Clinical manifestations of achondroplasia include disproportionate short stature of -3 standard deviations (SD) below average with rhizomelic shortening of extremities and trident hands. The characteristic facial features include relatively large cranium, protruding forehead and mandible with a flattened nasal bridge and central facial hypoplasia. While kyphoscoliosis may be seen during infancy, children with achondroplasia develop lumbar lordosis once they start ambulation. Even though intellect is not affected, significant motor delays to acquire standing position and walking are present which can be attributed to muscle hypotonia and ligamentous laxity.15 Life expectancy is close to the general population but a high prevalence of medical complications including foramen magnum stenosis, hydrocephalus, early obesity, sleep apnea, recurrent ear infections and impaired hearing has been reported.16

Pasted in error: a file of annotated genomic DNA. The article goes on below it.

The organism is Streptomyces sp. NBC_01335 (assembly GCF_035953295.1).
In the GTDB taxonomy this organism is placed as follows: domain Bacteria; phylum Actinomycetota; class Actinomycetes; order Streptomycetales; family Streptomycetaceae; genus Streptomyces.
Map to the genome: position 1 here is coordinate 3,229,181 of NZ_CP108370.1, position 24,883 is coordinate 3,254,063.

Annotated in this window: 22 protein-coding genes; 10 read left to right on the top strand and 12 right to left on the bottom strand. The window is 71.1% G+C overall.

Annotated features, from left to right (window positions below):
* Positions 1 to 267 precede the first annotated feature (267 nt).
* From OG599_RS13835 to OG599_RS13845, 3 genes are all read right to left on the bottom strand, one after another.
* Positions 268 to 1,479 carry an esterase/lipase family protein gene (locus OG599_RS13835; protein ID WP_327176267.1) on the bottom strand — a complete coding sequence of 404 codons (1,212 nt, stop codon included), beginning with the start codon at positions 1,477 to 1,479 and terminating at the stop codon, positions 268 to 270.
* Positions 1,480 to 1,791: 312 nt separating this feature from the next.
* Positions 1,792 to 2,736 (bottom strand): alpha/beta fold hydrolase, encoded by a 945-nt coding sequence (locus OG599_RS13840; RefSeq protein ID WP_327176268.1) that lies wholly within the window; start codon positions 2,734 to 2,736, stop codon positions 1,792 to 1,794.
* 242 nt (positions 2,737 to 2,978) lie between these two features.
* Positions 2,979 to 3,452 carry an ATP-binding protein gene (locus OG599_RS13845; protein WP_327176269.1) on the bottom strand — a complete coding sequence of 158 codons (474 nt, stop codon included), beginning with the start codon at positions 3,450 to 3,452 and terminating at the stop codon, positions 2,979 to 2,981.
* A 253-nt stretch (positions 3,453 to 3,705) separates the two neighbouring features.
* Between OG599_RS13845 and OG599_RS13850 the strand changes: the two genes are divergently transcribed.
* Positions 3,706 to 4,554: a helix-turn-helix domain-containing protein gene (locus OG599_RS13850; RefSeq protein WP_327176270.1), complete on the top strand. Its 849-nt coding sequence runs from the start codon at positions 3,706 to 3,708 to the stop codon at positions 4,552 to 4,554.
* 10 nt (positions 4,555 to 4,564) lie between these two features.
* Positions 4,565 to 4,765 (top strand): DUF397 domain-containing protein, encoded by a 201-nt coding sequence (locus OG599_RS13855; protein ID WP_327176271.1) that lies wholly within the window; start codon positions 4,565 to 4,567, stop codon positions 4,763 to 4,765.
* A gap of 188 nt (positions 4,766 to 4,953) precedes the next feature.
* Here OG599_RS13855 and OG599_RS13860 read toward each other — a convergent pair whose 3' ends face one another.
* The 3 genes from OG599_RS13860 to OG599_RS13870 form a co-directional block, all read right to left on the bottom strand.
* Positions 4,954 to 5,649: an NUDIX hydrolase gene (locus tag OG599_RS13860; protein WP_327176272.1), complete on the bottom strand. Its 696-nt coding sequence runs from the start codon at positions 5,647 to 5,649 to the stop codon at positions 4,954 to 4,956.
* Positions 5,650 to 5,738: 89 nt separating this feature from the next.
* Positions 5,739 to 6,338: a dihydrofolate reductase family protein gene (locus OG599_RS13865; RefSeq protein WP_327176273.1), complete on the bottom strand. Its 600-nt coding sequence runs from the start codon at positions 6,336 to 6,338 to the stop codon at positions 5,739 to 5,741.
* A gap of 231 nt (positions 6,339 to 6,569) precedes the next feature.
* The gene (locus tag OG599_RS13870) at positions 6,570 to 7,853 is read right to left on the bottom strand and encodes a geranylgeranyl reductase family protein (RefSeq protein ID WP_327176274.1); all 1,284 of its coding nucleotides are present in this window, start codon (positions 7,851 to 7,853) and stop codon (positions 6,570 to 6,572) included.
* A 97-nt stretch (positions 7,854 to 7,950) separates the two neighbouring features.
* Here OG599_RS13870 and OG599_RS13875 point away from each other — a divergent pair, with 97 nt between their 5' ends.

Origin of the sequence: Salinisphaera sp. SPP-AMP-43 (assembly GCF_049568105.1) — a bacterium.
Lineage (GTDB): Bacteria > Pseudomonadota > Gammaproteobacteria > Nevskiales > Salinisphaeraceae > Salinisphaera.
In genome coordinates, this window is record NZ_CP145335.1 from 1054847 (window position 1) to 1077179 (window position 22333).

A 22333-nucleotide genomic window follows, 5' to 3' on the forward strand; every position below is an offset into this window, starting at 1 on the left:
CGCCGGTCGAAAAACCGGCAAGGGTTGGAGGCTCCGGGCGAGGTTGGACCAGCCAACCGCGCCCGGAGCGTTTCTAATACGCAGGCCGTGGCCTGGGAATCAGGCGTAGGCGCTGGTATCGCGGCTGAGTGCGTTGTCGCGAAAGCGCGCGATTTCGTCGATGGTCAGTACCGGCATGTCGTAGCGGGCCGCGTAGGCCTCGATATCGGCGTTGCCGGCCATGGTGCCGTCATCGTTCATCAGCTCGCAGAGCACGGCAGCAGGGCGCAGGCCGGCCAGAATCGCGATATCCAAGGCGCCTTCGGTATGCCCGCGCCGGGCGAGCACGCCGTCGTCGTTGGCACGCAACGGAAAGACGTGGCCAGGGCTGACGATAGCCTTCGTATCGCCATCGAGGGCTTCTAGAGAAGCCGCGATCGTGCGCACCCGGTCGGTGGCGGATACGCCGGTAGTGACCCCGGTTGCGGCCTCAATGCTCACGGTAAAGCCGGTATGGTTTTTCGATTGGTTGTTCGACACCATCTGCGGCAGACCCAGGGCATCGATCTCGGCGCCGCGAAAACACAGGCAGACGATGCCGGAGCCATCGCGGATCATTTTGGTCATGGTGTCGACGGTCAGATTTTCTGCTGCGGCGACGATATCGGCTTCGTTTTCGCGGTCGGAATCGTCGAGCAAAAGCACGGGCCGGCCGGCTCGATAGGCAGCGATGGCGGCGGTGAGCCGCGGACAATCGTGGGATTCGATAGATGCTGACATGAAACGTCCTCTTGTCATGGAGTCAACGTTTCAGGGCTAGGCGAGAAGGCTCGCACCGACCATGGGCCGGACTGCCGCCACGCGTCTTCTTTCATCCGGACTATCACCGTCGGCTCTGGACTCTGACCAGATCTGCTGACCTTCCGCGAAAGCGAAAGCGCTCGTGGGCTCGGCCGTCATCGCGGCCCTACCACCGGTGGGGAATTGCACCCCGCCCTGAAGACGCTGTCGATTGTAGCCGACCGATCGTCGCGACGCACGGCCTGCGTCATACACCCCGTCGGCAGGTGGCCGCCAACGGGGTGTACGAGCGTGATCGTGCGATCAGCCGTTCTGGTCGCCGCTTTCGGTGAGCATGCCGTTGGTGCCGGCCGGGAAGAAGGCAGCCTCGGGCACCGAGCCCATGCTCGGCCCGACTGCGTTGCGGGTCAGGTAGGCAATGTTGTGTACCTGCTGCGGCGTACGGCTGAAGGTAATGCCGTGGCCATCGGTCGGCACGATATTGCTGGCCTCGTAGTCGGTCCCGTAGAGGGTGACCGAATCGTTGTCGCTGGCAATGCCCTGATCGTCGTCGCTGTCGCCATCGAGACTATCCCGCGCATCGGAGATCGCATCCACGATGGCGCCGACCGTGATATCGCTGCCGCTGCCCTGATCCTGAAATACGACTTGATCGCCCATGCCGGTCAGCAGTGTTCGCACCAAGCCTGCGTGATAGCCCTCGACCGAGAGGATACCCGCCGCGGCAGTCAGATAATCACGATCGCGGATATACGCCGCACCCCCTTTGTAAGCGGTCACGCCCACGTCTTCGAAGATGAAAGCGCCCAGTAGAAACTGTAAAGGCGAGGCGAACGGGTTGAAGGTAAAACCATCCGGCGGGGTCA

A survey conducted in 2017 among members (>18 years) of Little People of America reported that adults with short stature skeletal dysplasias have lower health-related quality of life.17 Despite changes in clinical management mortality in people with achondroplasia still remains higher than in the general population with cerebrovascular, cardiovascular complications, and accidents contributing to a majority of the deaths.18 Neurological complications include stenosis of foramen magnum resulting in hydrocephalus, respiratory difficulty with excessive snoring or apnea, difficulty swallowing, hyperreflexia, hypotonia along with lower cranial nerve dysfunction.19 A literature review suggests that around 6.8%–28% of children with achondroplasia will go on to require cervicomedullary decompression by the age of 4 years due to these complications. Lumbar spinal stenosis with associated neurological symptoms is also present in a significant proportion of children and adults.20 Before the age of 2 years 90% of children experience otitis media and nearly half of them require placement of tympanostomy tubes. This may result in conductive hearing loss which in turn may impair speech development and cause disabilities in communication and learning.21 People with achondroplasia also have a higher incidence of obesity compared to average-height adults.22